Deborah Leask
Partner, Solicitor & Joint Head of Family
Make an enquiry
Date Published:09 Mar 2016 Last Updated:22 Nov 2021

Prenuptial agreements a changing landscape

Family Law

A cynical attempt to avoid sharing assets on divorce or a sensible way of avoiding future disputes?

Once upon a time prenuptial agreements were barely worth the paper they were written on and were routinely disregarded by the Courts when the marital spoils came to be carved up if the marriage failed. The Courts refused to have their discretion to redistribute assets neutered by any such agreements. But that is no longer the case as the law is fast moving towards a degree of self-regulation on divorce. A number of recent cases have shown that the Courts are increasingly willing to be influenced by agreements recorded at the start of the marriage.

The Law Commission has recently recommended reform in this very grey area of the law by proposing “qualifying nuptial agreements” in an attempt to enable couples to agree how to divide the financial arrangements in the event they split up, long before that happens. There are conditions however and couples would not be able to contract out of providing for the other’s or their children’s financial needs. The question of how the concept of need will be addressed by the Courts if these recommendations are adopted and turned into law, remains to be seen. There will still be uncertainty but the Court’s power would be largely curtailed.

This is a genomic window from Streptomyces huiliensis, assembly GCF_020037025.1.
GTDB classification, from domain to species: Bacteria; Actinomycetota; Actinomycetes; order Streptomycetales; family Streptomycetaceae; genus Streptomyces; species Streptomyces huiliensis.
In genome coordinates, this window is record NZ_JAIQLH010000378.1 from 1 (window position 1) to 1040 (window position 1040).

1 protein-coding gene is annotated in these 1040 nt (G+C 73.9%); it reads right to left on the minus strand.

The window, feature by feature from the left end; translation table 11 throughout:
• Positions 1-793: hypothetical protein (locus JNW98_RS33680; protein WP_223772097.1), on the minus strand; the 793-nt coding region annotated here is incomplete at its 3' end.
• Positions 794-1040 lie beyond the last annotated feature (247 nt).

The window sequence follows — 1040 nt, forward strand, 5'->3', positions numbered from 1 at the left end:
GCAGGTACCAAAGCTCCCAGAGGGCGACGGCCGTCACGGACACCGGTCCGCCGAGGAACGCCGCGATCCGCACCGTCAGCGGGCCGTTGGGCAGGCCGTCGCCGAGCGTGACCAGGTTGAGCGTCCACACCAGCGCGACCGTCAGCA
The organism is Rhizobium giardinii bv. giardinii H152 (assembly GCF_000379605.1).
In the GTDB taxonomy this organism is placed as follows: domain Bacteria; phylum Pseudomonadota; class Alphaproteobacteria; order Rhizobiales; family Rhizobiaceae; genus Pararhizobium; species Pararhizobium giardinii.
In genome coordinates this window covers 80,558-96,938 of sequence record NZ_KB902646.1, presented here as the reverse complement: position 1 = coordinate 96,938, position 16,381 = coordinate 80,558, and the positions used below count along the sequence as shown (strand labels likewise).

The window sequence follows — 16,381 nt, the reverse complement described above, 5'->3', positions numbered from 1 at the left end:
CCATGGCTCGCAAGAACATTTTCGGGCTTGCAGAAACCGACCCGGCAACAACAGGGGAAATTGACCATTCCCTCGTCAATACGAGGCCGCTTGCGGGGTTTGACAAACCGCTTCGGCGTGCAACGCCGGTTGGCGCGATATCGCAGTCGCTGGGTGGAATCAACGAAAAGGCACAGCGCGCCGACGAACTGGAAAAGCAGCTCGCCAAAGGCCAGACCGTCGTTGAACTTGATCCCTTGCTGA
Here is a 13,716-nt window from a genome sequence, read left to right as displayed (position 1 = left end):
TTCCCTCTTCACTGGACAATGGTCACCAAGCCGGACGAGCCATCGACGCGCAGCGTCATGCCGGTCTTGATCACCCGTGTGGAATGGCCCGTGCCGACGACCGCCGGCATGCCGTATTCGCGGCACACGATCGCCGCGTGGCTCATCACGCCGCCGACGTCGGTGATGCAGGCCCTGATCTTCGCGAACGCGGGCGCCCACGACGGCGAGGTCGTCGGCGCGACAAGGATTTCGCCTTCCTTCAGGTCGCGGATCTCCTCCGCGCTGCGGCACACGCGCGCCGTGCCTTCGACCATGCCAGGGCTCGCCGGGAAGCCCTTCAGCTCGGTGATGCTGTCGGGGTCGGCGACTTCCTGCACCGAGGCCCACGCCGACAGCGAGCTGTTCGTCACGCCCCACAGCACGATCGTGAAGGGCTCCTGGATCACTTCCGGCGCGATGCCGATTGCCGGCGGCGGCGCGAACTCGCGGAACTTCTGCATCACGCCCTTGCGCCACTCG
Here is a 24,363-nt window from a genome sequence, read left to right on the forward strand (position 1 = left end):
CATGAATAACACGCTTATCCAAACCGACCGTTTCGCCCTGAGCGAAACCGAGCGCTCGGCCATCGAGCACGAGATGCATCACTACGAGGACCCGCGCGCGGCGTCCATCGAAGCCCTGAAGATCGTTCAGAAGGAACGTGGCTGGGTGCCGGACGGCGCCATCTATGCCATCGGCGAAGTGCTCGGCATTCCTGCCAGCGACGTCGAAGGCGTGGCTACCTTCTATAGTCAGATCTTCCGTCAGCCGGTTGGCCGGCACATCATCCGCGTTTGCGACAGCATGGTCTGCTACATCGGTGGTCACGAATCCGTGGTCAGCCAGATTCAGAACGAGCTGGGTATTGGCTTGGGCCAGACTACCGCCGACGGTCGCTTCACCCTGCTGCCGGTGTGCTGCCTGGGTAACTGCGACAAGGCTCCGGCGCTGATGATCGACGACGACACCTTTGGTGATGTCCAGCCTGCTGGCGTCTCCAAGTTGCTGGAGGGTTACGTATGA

Unromantic? Perhaps but the worse time to agree on what is fair is when the red mist descends and judgment is clouded by betrayal, anger and hurt. One of the most challenging aspects of a divorce for most people is making difficult long term decisions over money when they feel least emotionally able to.

For prenuptial agreements to have any prospect of being effective, in addition to making suitable financial provision for any children (both existing or future), both parties must have taken independent legal advice, disclosed their finances fully and signed the agreement at least 6 weeks before the marriage or civil partnership ceremony.

For those who are embarking on a second marriage and wish to avoid getting their fingers burnt again or who have significant wealth to protect, this can only be good news.

For further information about prenuptial agreements please contact the family department on